But it is relatively more "clunky" as the sites aren't as versatile as WordPress - they're HTML and focused more on building "authority monster sites", and because of the way they're structured, the strongest part about SBI is that they (1) remove all the noise (you don't have to research software, plugin, security etc) and (2) focus on business building ie content, backlinks etc (once you've been doing online business for years, you'd appreciate this)
Their themes is very much more limited, and if you want WordPress-similar themes, you have to buy additional external webhosting and domain name and plug-in via their InfinIt, eg for forums/directories/etc
I only recommend things that (1) I've used before and (2) that are useful to me, and herein, I've definitely used both with fair amount of success. Frankly, I've achieved a lot more success using SBI to build my private physiotherapy website which drove at least $100,000 service sales per year so it was very useful, but I realized this:
Solo Build It (SBI) is great for monster authority niche sites that are less social.
WordPress is just different: more versatile, more time-consuming and can be much more pricey, BUT in the end, it depends on what your target audience is looking for.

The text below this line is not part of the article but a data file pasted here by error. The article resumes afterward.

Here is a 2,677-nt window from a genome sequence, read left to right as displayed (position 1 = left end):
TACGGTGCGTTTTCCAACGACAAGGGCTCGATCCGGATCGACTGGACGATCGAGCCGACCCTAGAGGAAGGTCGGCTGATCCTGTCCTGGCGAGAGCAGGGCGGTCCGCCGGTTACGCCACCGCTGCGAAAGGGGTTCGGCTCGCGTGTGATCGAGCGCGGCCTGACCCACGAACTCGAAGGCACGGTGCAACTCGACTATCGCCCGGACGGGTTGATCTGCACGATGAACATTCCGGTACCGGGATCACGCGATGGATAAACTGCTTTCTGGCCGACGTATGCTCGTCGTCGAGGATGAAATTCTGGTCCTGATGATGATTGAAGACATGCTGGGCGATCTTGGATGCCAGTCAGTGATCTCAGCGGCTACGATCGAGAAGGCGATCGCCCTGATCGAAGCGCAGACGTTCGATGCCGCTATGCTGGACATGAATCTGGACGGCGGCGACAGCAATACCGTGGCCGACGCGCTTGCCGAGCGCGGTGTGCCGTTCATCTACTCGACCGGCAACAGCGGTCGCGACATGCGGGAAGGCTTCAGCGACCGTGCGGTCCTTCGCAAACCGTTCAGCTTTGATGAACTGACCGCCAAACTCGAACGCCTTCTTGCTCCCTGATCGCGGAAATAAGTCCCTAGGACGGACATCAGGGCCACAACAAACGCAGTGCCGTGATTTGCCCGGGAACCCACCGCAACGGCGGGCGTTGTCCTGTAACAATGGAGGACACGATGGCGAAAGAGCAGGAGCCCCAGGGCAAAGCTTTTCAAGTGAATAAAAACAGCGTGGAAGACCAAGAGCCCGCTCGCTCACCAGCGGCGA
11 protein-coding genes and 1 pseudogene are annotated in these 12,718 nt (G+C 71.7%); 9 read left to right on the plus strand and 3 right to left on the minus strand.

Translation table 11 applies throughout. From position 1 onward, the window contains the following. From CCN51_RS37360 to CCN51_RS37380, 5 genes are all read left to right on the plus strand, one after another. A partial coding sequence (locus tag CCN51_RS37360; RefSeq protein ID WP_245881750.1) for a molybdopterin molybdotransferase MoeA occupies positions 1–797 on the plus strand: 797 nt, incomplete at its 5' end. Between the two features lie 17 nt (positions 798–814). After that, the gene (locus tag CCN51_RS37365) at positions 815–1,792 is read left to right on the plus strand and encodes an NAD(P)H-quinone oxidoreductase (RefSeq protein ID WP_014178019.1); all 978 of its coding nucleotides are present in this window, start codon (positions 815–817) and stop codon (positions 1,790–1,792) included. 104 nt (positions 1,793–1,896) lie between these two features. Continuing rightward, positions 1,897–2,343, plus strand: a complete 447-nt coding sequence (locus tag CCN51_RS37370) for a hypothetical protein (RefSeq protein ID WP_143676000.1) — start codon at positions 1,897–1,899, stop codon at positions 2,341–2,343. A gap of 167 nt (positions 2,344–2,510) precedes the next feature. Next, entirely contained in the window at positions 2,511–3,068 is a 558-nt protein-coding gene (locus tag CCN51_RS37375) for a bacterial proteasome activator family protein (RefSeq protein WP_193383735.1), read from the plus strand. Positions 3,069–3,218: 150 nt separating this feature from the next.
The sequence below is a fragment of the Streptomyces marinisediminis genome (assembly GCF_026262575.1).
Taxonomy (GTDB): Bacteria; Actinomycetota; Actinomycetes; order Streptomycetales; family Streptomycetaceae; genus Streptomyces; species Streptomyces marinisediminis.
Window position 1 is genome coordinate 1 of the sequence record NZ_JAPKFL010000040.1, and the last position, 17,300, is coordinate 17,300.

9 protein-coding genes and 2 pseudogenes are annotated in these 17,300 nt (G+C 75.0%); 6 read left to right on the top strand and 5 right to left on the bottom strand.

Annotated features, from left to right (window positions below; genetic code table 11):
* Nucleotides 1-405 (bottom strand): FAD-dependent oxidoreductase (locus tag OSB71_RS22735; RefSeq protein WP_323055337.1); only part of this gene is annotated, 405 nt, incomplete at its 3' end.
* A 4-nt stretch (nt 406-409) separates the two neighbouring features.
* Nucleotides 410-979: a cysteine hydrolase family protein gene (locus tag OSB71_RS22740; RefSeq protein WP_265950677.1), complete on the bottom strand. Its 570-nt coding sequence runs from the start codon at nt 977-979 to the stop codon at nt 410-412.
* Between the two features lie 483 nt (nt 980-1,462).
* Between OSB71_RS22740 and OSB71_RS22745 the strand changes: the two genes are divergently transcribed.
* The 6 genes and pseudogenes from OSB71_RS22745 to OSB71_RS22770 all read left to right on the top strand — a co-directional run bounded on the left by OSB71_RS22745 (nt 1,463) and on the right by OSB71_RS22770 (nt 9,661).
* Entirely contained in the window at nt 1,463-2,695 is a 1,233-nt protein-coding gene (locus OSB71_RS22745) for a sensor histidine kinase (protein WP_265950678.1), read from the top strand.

Here, let me illustrate.
So I used SBI for my physiotherapy website, and it worked brilliantly to drive six-figure revenue per year, but I think it works because:
Patients in pain look for very specific articles; they're not looking to jump from article to article or comment. They just want to know if we (our physiotherapy company) can treat that particular problem, and call us to set appointment.
That's one of the main reasons why it worked brilliantly for us, and I can foresee how SBI will continue to add value for similar companies like mine that provide professional/non-professional services, or even on specific products.
Think of businesses such as plumbing, dentistry, medical, PR, legal, midwife, etc; or the owner of a product.
WordPress is an entirely different vehicle/beast.